What If? Series: 2009 Orlando Magic vs. Denver Nuggets

Dwight Howard and Nene would have been an intriguing and testing battle if the Orlando Magic and Denver Nuggets met in the 2009 NBA Finals. (Photo by Doug Pensinger/Getty Images)
Dwight Howard and Nene would have been an intriguing and testing battle if the Orlando Magic and Denver Nuggets met in the 2009 NBA Finals. (Photo by Doug Pensinger/Getty Images) /
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What Really Happened

The NBA had a vision for the 2009 NBA Finals. Or at least Nike did.

It was meant to be the ratings bonanza matchup they had dreamed about.

Kobe Bryant, the heir to Michael Jordan, vs. LeBron James, the heir to Magic Johnson, at the very least. Either way, this is the kind of individual battle between two marketing superstars that the league dreamed to showcase on this stage.

Would Kobe Bryant win his first title without Shaquille O’Neal or would the newly minted MVP in LeBron James take the throne and ascend to his first of many championships?

Nike made the infamous puppet commercials and destiny seemed to be on its way.

Quickly, it became clear the Orlando Magic were not going to play their part.

They won Game 1, coming from behind to steal home-court advantage. And they took a 3-1 series lead.

James had one of the best series of his career and in NBA history — 38.5 points, 8.3 rebounds and 8.0 assists per game in the six-game series. But it was not enough. The Magic had too much offense and did too much to shut everyone else out, winning close games in Game 1 and Game 3.

The marketers’ dream is over.

To be fair, it was not just the Magic who nearly ruined the dream. The Denver Nuggets did their best too.

The Nuggets finished the season 54-28 and No. 2 seed in the Western Conference. Carmelo Anthony returned from the 2008 Olympics inspired and had perhaps his best overall season of his career, averaging 22.8 points and 6.8 rebounds per game, even though he did not make the All-Star team and saw his scoring drop.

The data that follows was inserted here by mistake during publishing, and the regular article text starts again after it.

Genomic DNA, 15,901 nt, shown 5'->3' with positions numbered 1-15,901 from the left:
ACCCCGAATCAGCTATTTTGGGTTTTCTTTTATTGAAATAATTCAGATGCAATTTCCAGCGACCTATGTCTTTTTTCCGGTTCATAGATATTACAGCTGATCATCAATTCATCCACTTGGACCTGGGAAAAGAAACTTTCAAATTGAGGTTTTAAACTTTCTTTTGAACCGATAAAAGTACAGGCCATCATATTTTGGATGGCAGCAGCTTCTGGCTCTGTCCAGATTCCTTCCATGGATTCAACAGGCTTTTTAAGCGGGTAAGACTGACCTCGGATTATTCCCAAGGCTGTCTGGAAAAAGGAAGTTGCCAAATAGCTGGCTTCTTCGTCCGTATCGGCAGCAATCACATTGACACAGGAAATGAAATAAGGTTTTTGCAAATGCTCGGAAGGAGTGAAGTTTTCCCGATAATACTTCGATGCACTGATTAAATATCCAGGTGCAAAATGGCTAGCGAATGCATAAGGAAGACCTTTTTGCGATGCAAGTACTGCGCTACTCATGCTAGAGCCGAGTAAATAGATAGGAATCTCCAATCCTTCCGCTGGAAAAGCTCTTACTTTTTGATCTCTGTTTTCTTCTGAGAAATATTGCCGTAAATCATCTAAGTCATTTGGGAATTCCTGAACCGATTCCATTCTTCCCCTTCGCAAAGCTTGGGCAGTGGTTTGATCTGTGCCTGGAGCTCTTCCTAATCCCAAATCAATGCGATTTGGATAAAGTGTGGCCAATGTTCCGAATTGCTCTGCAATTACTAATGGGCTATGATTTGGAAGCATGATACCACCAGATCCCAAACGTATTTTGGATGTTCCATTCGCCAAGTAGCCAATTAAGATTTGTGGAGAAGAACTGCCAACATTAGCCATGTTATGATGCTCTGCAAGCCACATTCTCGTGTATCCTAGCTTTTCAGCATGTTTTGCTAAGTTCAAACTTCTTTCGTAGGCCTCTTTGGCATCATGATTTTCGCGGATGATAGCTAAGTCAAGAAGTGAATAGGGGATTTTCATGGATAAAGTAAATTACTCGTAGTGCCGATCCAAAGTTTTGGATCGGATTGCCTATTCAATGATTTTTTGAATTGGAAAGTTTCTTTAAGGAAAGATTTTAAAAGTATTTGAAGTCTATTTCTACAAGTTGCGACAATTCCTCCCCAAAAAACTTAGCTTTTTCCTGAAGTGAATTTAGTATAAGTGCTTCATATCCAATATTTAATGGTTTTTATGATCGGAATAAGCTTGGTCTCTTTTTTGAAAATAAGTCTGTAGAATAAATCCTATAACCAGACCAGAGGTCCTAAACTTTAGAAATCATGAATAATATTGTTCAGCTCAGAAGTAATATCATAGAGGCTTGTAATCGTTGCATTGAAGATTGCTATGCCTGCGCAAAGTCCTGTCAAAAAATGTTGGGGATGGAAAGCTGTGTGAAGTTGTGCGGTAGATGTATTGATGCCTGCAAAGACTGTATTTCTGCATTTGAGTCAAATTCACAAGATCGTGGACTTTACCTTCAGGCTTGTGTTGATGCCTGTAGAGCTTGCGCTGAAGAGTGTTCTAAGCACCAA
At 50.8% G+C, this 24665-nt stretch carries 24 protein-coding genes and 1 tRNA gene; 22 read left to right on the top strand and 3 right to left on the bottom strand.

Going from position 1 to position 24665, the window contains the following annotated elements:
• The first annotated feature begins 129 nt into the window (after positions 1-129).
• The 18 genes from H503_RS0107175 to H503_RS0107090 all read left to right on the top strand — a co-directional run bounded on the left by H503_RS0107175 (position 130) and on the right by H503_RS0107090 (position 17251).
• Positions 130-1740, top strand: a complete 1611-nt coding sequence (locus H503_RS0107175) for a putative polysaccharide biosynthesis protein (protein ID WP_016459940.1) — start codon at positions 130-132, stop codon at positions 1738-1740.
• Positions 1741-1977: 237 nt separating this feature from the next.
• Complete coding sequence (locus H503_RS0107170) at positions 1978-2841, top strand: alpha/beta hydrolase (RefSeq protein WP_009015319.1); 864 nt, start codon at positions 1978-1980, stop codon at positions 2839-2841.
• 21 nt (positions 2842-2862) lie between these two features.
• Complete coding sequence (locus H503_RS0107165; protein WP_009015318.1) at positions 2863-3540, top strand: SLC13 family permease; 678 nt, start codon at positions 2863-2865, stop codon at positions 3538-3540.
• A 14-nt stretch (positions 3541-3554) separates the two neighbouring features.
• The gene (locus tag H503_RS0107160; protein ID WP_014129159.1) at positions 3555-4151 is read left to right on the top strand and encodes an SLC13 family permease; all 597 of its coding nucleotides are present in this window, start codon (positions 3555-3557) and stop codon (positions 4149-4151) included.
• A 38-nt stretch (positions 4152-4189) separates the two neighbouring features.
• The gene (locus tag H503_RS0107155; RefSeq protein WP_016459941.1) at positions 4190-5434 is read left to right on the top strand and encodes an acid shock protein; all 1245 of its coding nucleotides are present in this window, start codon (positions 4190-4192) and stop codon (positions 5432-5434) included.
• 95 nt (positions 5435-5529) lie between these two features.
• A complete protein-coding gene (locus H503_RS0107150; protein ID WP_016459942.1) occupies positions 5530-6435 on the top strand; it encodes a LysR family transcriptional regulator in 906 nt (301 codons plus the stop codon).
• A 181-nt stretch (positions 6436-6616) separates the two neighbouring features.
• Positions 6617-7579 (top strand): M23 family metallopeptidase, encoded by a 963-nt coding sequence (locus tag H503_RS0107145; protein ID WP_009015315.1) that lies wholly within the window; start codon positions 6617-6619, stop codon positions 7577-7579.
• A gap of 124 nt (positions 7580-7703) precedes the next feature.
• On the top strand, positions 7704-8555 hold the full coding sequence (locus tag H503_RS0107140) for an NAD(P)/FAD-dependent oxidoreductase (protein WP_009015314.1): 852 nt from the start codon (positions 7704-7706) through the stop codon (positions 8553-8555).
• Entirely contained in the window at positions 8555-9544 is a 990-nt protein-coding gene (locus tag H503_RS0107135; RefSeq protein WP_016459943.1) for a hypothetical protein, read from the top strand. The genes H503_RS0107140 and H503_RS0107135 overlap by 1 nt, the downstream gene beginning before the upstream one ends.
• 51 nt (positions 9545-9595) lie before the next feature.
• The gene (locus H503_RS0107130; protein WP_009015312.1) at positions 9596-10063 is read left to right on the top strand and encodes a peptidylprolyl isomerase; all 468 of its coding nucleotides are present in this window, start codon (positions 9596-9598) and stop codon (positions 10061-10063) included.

Orlando Magic
Orlando Magic /

Orlando Magic

It was really the only year Anthony was willing to share the spotlight to make his team better in his career.

Anthony was the prototypical scorer. He was not efficient. But still, no one could stop him. In the six-game series against the Lakers, he averaged 27.5 points per game. It was perhaps his inefficiency, shooting 40.7 percent, that ultimately doomed him and the Nuggets.

With Anthony as its scorer and a nice cadre of bigs in Nene, Kenyon Martin and Chris Andersen to protect the paint, along with a young shooter in J.R. Smith, the Nuggets were a challenging team to face. They were a bruising team to face with a dominant scorer and two low-post options.

The real change for the Nuggets came when they traded Allen Iverson for Chauncey Billups in January. Now the Nuggets had put the ball fully in Anthony’s hands as the scorer. And they had a game manager and experienced championship point guard to manage the game and get the team to a higher level.

Denver finished the year seventh in offensive rating (109.0 offensive rating) and eighth in defensive rating (105.6 defensive rating) while also playing at one of the fastest paces in the league.

Anthony could break you down in the half-court or they could go bruise with their big men. Or they could run on you when they got turnovers and stops, especially with the big-man duo who could run the floor in Martin and Andersen.

They had a lot going for them and were a strong team for that late 2000s era when isolation ball and the big men were still kings. With their size, they could match up with the Lakers fairly well and undoubtedly would have given the Magic issues in a seven-game series.

But a sweep is still extremely far-fetched.